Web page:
The History of Science and Religion in the Western Tradition - An Encyclopedia

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Link to Publisher's Website. Science and Religion. A Historical Introduction, 2nd Edition. The first four deal with the field's intellectual and religious foundations, including virtually every relevant "-ism" and "-ology" imaginable. The latter six sections each treat one of the broad branches of the natural sciences, as well as "Psychology and Medicine" and "The Occult Sciences.

Article lengths range from two to just over ten of the book's handsome twin-columned pages. Most come to around five and are thus easily consumed at a casual sitting. Almost without exception, the articles offer stimulating content presented with insight and clarity. The book's chief virtue, however, lies in its breadth of coverage. All the familiar episodes in the historical interplay of science and religion from classical antiquity to the present receive ample consideration.

But the book sparkles most in its display of the expansion of the field beyond conventional preoccupations with "mainstream" Christendom and with the dual heritage of the Copernican and Darwinian revolutions. Readers will find entire articles and numerous discussions treating Judaism, Islam, and Eastern Orthodox Christianity as well as such "alternative" religious movements as Mormonism, Adventism, Jehovah's Witnesses, and the New Age. Some of the most scintillating pieces roam around the fringes of modern science; examples include "The Plurality of Worlds and Extraterrestrial Life," "Geocentricity," and "Flat-Earthism.

But alas, for all the book's expansive breadth, readers of this journal will be disappointed not to see their interests more conspicuously represented. There is no article on "technology and religion," nor does the term "technology" appear in the index. No historians of technology appear among the book's multidisciplinary corps of authors. In dialogue, the fields remain separate but they talk to each other, using common methods, concepts, and presuppositions. Wentzel van Huyssteen has argued for a dialogue position, proposing that science and religion can be in a graceful duet, based on their epistemological overlaps.

The integration model is more extensive in its unification of science and theology. Barbour identifies three forms of integration. The first is natural theology, which formulates arguments for the existence and attributes of God. It uses results of the natural sciences as premises in its arguments.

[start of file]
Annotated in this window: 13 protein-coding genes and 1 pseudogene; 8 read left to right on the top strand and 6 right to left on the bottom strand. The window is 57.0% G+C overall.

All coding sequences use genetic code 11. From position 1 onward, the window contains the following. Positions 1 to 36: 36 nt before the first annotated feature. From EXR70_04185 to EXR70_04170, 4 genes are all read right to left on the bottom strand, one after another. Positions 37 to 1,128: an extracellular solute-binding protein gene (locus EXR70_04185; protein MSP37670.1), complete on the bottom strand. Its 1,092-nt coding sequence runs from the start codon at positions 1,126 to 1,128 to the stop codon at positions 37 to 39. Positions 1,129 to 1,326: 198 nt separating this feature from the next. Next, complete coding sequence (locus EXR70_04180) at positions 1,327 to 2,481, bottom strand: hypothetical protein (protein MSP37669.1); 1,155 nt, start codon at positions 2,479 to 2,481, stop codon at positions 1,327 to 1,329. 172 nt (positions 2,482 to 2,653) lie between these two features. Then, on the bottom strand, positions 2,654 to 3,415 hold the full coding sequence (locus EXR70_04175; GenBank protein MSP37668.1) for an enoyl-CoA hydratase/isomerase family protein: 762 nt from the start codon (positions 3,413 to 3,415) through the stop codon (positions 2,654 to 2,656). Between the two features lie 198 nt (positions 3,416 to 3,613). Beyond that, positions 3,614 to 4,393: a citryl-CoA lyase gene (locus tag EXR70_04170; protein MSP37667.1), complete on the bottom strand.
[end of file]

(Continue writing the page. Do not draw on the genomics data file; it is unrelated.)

The New Cosmology: Its Implications to Religiousity - Munich Personal RePEc Archive

For instance, the supposition that the universe has a temporal origin features in contemporary cosmological arguments for the existence of God, and the fact that the cosmological constants and laws of nature are life-permitting whereas many other combinations of constants and laws would not permit life is used in contemporary fine-tuning arguments.

The second, theology of nature, starts not from science but from a religious framework, and examines how this can enrich or even revise findings of the sciences. For example, McGrath developed a Christian theology of nature, examining how nature and scientific findings can be regarded through a Christian lens. While integration seems attractive especially to theologians , it is difficult to do justice to both the science and religion aspects of a given domain, especially given their complexities. For example, Pierre Teilhard de Chardin , who was both knowledgeable in paleoanthropology and theology, ended up with an unconventional view of evolution as teleological which brought him into trouble with the scientific establishment , and with an unorthodox theology with an unconventional interpretation of original sin that brought him into trouble with the Roman Catholic Church.

Theological heterodoxy, by itself, is no reason to doubt a model, but it points to difficulties for the integration model in becoming successful in the broader community of theologians and philosophers. Moreover, integration seems skewed towards theism as Barbour described arguments based on scientific results that support but do not demonstrate theism, but failed to discuss arguments based on scientific results that support but do not demonstrate the denial of theism.

Science and religion are closely interconnected in the scientific study of religion, which can be traced back to seventeenth-century natural histories of religion. Natural historians attempted to provide naturalistic explanations for human behavior and culture, for domains such as religion, emotions, and morality. It traces the origins of polytheism—which Hume thought was the earliest form of religious belief—to ignorance about natural causes combined with fear and apprehension about the environment. By deifying aspects of the environment, early humans tried to persuade or bribe the gods, thereby gaining a sense of control.